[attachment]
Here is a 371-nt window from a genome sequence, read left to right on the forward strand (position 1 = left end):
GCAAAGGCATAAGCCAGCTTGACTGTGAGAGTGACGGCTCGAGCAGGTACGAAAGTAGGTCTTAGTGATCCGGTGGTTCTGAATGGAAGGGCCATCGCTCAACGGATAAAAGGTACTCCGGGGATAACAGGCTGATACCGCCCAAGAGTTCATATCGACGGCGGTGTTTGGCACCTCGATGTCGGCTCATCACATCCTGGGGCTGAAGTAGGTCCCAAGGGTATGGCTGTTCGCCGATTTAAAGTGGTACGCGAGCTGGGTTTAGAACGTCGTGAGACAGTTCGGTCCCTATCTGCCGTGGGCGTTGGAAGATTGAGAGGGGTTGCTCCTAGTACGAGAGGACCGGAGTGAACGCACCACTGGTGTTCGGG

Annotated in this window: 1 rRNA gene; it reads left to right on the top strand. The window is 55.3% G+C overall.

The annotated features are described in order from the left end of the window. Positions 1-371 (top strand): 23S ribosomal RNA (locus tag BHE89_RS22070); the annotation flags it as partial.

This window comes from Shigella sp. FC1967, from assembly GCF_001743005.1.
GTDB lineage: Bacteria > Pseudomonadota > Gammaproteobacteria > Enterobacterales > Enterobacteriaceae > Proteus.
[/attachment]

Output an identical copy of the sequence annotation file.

Here is a 371-nt window from a genome sequence, read left to right on the forward strand (position 1 = left end):
GCAAAGGCATAAGCCAGCTTGACTGTGAGAGTGACGGCTCGAGCAGGTACGAAAGTAGGTCTTAGTGATCCGGTGGTTCTGAATGGAAGGGCCATCGCTCAACGGATAAAAGGTACTCCGGGGATAACAGGCTGATACCGCCCAAGAGTTCATATCGACGGCGGTGTTTGGCACCTCGATGTCGGCTCATCACATCCTGGGGCTGAAGTAGGTCCCAAGGGTATGGCTGTTCGCCGATTTAAAGTGGTACGCGAGCTGGGTTTAGAACGTCGTGAGACAGTTCGGTCCCTATCTGCCGTGGGCGTTGGAAGATTGAGAGGGGTTGCTCCTAGTACGAGAGGACCGGAGTGAACGCACCACTGGTGTTCGGG

Annotated in this window: 1 rRNA gene; it reads left to right on the top strand. The window is 55.3% G+C overall.

The annotated features are described in order from the left end of the window. Positions 1-371 (top strand): 23S ribosomal RNA (locus tag BHE89_RS22070); the annotation flags it as partial.

This window comes from Shigella sp. FC1967, from assembly GCF_001743005.1.
GTDB lineage: Bacteria > Pseudomonadota > Gammaproteobacteria > Enterobacterales > Enterobacteriaceae > Proteus.